Today we are launching the 2019 update to the Stack Overflow Salary Calculator, a tool that allows developers and employers to understand representative salaries for the software industry based on experience level, location, education, and specific technologies. This is the third year we have released our salary calculator, and we continue to use the same modeling approach from previous years. Our salary calculator is based on the comprehensive data from the Stack Overflow Developer Survey, and this large, extensive survey data allows us to build an accurate model that reflects trends in how coding work is being compensated around the world. The inputs to our salary calculator, what we find most predictive of a developer's salary, are your
- years of professional coding experience,
- what kind of coding work you do, and
- the technologies you use professionally.
One of the factors that impacts salaries the most for people who code is where they live and work. Let's look at salaries for the top five countries for Stack Overflow traffic and respondents on the Stack Overflow Developer Survey.
What types of changes do we see overall compared to last year? Looking in detail at last year's model compared to this year's model is a more fair comparison (contrasted with the 2017 to 2018 comparison) because our data cleaning and preparation process was more consistent; we have more confidence in year-to-year trends this year. According to our survey, people who code in countries like the United States and Canada are earning about 5% more this year compared to last year, even controlling for experience and education. The situation in Europe, Russia, Brazil, and India is not quite as positive, with mostly stable salaries this year compared to last, controlling for education and experience. Based on our Developer Survey data this year, we are able to report salary estimates for nine countries in addition to the five shown above:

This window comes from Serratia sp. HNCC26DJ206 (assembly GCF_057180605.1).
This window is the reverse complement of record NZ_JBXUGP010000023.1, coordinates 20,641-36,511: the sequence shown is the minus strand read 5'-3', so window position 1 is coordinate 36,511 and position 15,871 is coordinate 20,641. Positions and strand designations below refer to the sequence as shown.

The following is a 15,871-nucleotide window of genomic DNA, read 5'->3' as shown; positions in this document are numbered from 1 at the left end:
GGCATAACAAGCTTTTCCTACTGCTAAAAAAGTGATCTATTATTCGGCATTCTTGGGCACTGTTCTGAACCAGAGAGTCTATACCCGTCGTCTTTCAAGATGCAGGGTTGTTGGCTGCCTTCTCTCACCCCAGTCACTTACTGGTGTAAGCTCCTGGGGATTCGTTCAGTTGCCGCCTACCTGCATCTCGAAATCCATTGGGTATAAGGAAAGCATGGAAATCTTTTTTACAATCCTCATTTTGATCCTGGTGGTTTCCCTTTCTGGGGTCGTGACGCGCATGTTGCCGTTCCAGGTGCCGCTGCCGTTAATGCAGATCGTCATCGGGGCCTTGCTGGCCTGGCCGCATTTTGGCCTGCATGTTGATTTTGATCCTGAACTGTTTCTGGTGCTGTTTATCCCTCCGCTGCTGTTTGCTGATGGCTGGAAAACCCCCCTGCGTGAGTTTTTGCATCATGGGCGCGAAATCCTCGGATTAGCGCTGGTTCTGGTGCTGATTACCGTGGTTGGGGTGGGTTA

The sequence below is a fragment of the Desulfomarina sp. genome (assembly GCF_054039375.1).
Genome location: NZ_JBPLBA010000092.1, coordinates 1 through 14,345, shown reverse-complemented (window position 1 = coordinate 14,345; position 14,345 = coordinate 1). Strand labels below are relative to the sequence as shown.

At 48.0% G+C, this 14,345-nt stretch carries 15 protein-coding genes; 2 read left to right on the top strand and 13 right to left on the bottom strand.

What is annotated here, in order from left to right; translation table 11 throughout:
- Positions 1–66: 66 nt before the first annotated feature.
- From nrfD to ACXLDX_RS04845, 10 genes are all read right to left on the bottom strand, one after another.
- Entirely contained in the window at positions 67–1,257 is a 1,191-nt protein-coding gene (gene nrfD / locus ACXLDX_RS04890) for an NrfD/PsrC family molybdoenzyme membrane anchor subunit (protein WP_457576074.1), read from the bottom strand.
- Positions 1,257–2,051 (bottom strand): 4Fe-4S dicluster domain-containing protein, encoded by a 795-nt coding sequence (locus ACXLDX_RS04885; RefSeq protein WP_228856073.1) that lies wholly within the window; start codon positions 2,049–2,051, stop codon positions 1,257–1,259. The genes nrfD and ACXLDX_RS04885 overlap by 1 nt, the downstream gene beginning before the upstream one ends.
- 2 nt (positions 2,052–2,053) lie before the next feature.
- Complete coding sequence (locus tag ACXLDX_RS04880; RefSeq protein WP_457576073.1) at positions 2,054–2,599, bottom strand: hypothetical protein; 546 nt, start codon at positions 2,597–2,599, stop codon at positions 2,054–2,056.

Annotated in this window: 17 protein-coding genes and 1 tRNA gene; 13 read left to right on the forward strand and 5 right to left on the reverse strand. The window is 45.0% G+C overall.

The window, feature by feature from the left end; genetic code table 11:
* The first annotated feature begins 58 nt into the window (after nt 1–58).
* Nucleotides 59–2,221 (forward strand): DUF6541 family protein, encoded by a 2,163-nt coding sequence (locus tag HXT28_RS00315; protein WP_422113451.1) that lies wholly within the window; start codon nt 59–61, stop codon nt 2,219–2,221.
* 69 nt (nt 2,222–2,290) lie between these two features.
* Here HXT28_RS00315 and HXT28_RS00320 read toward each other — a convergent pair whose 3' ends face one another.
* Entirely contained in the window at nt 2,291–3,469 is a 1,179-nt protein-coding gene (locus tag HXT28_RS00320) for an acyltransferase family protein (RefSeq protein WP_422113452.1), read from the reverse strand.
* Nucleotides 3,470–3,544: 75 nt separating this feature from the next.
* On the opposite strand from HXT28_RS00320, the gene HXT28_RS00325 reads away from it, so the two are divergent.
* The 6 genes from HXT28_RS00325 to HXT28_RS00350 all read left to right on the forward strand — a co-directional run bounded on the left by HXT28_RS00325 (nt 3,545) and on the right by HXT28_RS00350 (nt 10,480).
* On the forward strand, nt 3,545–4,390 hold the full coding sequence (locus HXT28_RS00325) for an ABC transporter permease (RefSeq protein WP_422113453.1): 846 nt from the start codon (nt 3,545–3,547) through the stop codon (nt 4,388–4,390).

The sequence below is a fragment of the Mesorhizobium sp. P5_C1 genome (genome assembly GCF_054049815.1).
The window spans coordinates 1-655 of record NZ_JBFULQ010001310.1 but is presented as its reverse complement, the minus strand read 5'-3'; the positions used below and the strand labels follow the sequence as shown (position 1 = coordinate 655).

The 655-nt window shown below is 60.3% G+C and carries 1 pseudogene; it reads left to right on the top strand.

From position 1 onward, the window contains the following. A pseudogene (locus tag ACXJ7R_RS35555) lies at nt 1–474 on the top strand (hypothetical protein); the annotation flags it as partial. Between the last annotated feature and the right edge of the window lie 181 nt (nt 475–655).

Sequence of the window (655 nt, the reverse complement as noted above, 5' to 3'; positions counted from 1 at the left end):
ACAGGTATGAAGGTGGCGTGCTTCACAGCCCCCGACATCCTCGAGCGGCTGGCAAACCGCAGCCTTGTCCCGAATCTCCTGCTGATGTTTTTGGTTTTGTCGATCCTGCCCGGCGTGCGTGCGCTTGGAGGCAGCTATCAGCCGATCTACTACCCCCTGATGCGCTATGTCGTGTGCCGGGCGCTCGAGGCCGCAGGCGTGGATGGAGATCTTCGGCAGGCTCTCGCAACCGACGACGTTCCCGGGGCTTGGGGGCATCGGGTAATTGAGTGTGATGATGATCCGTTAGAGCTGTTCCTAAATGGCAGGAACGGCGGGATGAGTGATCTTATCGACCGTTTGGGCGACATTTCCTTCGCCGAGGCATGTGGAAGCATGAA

Support for Italy is new this year, so if you are a developer living in Italy, be sure to check out our results! We are also able to predict salary estimates for some specific cities that have different salary characteristics than the countries in which they are located, such as Seattle, New York, and the San Francisco Bay Area in the United States. As an example, our results indicate that people in Paris who code for work earn about 15% more than people in the rest of France.
Earning potential and types of coding work
Another important factor that affects how much a developer is paid is what kind of work they do. Like last year, people working in DevOps are high earners.
Building a model to estimate salary